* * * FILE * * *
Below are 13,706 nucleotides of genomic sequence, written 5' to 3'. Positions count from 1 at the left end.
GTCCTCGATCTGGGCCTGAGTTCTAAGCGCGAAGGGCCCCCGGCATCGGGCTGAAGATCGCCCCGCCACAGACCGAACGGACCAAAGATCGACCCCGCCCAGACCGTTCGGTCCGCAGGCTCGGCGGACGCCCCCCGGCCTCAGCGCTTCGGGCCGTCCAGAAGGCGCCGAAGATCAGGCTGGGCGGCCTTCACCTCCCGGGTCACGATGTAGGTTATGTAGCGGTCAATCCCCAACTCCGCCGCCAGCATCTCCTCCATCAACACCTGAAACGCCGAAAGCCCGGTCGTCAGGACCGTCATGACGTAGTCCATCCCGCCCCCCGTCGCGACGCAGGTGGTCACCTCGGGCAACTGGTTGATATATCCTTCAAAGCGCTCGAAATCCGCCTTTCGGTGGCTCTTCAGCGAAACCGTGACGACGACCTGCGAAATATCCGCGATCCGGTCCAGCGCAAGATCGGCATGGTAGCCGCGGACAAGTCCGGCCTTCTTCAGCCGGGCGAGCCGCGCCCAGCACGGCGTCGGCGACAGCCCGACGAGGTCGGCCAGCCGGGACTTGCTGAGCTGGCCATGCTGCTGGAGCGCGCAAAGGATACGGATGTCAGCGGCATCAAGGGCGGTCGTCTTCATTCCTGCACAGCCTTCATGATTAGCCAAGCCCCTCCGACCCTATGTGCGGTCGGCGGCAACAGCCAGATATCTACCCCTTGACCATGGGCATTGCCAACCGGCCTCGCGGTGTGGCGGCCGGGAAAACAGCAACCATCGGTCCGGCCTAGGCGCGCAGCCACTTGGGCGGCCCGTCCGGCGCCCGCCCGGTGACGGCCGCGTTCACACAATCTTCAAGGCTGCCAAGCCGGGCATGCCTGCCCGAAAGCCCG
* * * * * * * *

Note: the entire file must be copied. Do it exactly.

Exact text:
Below are 13,706 nucleotides of genomic sequence, written 5' to 3'. Positions count from 1 at the left end.
GTCCTCGATCTGGGCCTGAGTTCTAAGCGCGAAGGGCCCCCGGCATCGGGCTGAAGATCGCCCCGCCACAGACCGAACGGACCAAAGATCGACCCCGCCCAGACCGTTCGGTCCGCAGGCTCGGCGGACGCCCCCCGGCCTCAGCGCTTCGGGCCGTCCAGAAGGCGCCGAAGATCAGGCTGGGCGGCCTTCACCTCCCGGGTCACGATGTAGGTTATGTAGCGGTCAATCCCCAACTCCGCCGCCAGCATCTCCTCCATCAACACCTGAAACGCCGAAAGCCCGGTCGTCAGGACCGTCATGACGTAGTCCATCCCGCCCCCCGTCGCGACGCAGGTGGTCACCTCGGGCAACTGGTTGATATATCCTTCAAAGCGCTCGAAATCCGCCTTTCGGTGGCTCTTCAGCGAAACCGTGACGACGACCTGCGAAATATCCGCGATCCGGTCCAGCGCAAGATCGGCATGGTAGCCGCGGACAAGTCCGGCCTTCTTCAGCCGGGCGAGCCGCGCCCAGCACGGCGTCGGCGACAGCCCGACGAGGTCGGCCAGCCGGGACTTGCTGAGCTGGCCATGCTGCTGGAGCGCGCAAAGGATACGGATGTCAGCGGCATCAAGGGCGGTCGTCTTCATTCCTGCACAGCCTTCATGATTAGCCAAGCCCCTCCGACCCTATGTGCGGTCGGCGGCAACAGCCAGATATCTACCCCTTGACCATGGGCATTGCCAACCGGCCTCGCGGTGTGGCGGCCGGGAAAACAGCAACCATCGGTCCGGCCTAGGCGCGCAGCCACTTGGGCGGCCCGTCCGGCGCCCGCCCGGTGACGGCCGCGTTCACACAATCTTCAAGGCTGCCAAGCCGGGCATGCCTGCCCGAAAGCCCG